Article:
According to the Environmental Protection Agency (EPA), oil pollution is the most commonly reported type of water pollution, causing approximately 16 percent of all pollution incidents each year. Oil pollution can have severe negative impacts on both the environment and human population. When oil enters the soil or bodies of water, it harms plants, animals, and humans by contaminating groundwater and, as a result, destroying natural habitats and compromising the safety of drinking water.
It doesn’t take a lot of oil to cause major problems. Because of the way it spreads, even a small amount (10 liters) can completely cover one hectare of water surface.
Used oil, moreover, can have additional hazardous properties. Engine oil, for instance, is classified as a carcinogen. Oils should, therefore, be stored and disposed of with great care.
Types and Sources of Oily Waste
In the domestic setting, only two types of oils are typically used: vegetable-based oil for cooking, and engine oil for vehicle or machine maintenance
While restaurants or bakeries will also use cooking oils and garages or workshops will use a significant amount of engine oil, commercial and industrial operations also use a wider range of oil products. Industrial machinery may require hydraulic fluid, lubricants, or emulsified cutting oils. Transformers also use specialist oils that contain polychlorinate biphenyls (PCBs), a harmful toxin that persists in the environment.
Hazards Associated with Oily Waste
Prolonged or frequent contact with used oil or oily waste can result in:
- Acute oral toxicity if ingested. Oily waste is considered toxic if it has an acute oral LD50 less than 2,500 mg/kg.
- Acute dermal toxicity if contact with skin occurs. This may cause dermatitis and skin cancer, as well as other types of skin disorders. Oily waste is considered being toxic if it has an acute dermal LD50 less than 4,300 mg/kg.
- Acute aquatic toxicity, especially to the marine environment. Oily waste is considered aquatically toxic if it has an acute oral LD50 less than 500 mg/kg.
- Carcinogenicity if the oily waste contains one or more carcinogenic substances in concentrations greater than or equal to 0.001 percent by weight.
- The risk of spillage. Companies that deal with oily waste should develop and implement an emergency pollution response plan so that immediate action can be undertaken in the event of a spill. For instance, keep a stock of absorbent materials such as sand on site and educate and train staff on how to make use of it.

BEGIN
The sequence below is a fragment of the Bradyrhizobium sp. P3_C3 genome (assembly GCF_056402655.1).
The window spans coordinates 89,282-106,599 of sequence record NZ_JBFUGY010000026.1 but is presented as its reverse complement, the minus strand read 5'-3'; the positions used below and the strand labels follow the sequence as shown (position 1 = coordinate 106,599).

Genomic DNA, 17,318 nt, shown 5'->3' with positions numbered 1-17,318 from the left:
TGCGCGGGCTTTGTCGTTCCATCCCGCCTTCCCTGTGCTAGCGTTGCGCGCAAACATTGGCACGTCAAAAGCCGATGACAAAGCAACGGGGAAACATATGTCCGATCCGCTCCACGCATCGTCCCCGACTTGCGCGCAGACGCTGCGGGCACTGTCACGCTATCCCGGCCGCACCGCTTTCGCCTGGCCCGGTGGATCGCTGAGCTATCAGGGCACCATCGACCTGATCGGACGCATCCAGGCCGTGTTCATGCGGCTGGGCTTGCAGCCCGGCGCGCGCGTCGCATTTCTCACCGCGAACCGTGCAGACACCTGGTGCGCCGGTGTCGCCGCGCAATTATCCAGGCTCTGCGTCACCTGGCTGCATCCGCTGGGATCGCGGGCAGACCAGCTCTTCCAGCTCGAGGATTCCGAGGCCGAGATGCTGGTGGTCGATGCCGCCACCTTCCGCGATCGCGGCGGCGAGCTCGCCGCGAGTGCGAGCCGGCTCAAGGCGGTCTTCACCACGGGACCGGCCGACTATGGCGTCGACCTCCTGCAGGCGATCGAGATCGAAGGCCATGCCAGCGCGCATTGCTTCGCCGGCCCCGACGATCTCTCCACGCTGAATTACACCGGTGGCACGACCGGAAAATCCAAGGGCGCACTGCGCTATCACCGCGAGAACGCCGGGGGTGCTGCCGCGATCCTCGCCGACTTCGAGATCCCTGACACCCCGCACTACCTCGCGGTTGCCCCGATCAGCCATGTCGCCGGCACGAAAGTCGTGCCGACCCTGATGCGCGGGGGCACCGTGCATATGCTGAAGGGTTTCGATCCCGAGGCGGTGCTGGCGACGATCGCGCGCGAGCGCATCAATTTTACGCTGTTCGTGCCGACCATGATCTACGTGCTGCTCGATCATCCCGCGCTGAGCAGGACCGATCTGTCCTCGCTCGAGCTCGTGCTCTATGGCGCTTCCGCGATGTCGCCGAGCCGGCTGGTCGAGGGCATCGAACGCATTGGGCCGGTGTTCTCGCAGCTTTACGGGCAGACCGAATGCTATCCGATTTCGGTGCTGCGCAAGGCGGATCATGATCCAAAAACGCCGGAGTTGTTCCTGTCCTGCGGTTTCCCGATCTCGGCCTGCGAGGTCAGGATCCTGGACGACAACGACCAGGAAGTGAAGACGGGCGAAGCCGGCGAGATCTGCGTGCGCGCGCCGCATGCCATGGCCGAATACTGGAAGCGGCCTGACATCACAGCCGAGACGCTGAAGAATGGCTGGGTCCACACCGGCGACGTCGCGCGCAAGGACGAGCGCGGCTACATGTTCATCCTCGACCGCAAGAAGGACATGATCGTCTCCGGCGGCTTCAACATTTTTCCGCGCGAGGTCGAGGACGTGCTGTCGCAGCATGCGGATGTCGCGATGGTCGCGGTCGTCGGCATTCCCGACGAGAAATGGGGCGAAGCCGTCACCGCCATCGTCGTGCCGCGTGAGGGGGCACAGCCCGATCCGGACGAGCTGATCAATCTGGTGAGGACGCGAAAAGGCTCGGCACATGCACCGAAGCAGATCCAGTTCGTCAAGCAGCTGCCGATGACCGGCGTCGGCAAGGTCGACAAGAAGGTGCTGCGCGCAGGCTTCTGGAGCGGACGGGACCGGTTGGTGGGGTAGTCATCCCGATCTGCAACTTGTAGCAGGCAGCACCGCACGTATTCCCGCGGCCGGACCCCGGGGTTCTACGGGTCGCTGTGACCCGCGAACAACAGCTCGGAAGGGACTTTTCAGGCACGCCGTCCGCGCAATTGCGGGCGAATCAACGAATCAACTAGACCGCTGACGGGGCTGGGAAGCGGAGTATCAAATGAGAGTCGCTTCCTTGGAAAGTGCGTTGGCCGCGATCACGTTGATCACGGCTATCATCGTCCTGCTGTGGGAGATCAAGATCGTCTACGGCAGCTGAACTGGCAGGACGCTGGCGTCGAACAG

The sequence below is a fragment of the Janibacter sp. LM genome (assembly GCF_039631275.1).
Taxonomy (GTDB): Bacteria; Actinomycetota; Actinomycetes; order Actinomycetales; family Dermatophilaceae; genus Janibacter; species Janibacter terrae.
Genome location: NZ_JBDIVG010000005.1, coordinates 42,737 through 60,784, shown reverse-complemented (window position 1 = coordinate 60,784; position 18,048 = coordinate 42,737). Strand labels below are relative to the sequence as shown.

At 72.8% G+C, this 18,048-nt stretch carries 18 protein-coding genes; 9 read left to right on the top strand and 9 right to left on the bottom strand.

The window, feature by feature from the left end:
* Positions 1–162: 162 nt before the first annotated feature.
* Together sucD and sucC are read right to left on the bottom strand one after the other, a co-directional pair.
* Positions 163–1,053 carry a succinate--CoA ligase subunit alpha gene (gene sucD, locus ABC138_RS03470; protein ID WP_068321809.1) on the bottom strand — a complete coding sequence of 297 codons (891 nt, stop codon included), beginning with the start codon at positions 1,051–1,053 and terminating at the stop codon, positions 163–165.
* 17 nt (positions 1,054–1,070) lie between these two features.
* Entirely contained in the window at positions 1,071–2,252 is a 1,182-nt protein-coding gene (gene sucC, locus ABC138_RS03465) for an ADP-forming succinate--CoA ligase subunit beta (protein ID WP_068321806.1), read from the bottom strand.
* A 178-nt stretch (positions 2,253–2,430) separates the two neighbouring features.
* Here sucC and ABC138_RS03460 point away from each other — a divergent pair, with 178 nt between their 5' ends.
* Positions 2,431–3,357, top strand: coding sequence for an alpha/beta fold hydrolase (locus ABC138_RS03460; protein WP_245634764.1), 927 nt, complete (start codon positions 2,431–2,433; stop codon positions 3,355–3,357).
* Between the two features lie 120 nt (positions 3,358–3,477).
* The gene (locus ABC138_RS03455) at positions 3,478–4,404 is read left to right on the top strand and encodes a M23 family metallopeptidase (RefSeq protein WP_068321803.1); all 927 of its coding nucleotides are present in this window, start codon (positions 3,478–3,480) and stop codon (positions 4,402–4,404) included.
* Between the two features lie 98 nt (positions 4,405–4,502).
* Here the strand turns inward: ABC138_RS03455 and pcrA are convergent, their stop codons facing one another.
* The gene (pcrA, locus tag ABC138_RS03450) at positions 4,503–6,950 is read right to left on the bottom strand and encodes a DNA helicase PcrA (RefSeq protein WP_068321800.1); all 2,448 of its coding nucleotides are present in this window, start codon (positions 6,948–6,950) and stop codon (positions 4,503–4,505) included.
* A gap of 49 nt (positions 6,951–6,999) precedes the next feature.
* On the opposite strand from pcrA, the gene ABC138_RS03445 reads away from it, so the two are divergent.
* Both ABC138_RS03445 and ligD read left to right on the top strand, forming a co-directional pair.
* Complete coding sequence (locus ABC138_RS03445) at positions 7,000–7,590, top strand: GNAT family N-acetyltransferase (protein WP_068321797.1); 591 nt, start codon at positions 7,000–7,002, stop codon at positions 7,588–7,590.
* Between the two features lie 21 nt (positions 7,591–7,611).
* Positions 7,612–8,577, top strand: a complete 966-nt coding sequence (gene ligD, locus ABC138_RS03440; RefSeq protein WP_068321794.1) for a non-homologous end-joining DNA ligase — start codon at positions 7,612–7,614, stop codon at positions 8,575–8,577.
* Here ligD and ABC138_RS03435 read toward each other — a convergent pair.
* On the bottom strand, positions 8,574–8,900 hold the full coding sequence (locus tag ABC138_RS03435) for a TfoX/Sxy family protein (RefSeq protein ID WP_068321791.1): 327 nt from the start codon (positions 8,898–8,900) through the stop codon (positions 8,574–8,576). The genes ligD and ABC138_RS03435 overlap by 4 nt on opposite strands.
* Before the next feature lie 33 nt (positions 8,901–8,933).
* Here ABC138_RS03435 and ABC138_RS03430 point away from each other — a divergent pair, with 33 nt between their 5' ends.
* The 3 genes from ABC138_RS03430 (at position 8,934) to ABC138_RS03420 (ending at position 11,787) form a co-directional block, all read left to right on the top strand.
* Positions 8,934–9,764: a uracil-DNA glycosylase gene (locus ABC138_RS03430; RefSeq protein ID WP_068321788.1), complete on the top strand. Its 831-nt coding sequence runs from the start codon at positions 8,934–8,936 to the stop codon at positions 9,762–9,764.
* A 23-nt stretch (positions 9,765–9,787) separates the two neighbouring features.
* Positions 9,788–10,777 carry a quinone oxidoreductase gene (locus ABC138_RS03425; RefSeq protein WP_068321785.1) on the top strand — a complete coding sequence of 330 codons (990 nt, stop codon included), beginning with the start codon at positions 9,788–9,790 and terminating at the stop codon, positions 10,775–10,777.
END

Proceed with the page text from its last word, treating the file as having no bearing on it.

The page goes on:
Safe Handling and Storage
Avoid unnecessary contact with oily waste whenever possible. If not possible, adopt safe work systems and ensure that the appropriate personal protective equipment, such as non-permeable gloves, is supplied and worn. It is also essential to ensure that all oil wastes are stored safety to reduce the risk of pollution prior to disposal. Used oils and oil wastes can be stored in specially designed oily waste cans.
Keep all oily wastes in secure areas. The EPA recommends that, regardless of legal requirements, all waste oil storage facilities should be sited on an impervious base within an oil-tight secondary containment system, such as a bund. This bund must be capable of containing as much as 110% of the volume of the oil container.
Transporting Oily Waste
When transporting waste oils, care must be taken at all times to avoid spillage, especially when transferring the waste oil to the storage facilities. The EPA recommends that waste oil tanks and pipework be installed above ground whenever possible, since this makes it easier to perform regular maintenance checks. These checks allow potential leaks to be identified, which can prevent active incidents from occurring.
How to Properly Disposal of Oily Waste
In the household, small quantities of waste cooking oils can be disposed of via municipal waste collection services. Lubricating oils, such as those used in maintaining vehicles, should be placed in a container with a secure lid and taken to your local household recycling site for safe disposal. Never pour the oils down the drain.
For commercial operations, make sure that the business meets the legal requirements for producing or storing oily waste, collecting or transporting oily waste (carrier), or recycling or disposing as a waste receiver (consignee).
Waste mineral oils and waste cooking oils can be treated to recover valuable components or to be used as fuel. For more information on this option, contact your nearest oil bank.
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When Oil Becomes Waste
Waste oils can be hazardous to both humans and the natural environment. This is the case even when the original oil did not pose any serious threat, since the changes that occur to their properties and chemical compositions during their use is what often gives rise to health hazards. It is essential, then, to ensure good and safe practices are used when transporting, storing, handling, or disposing of oily waste.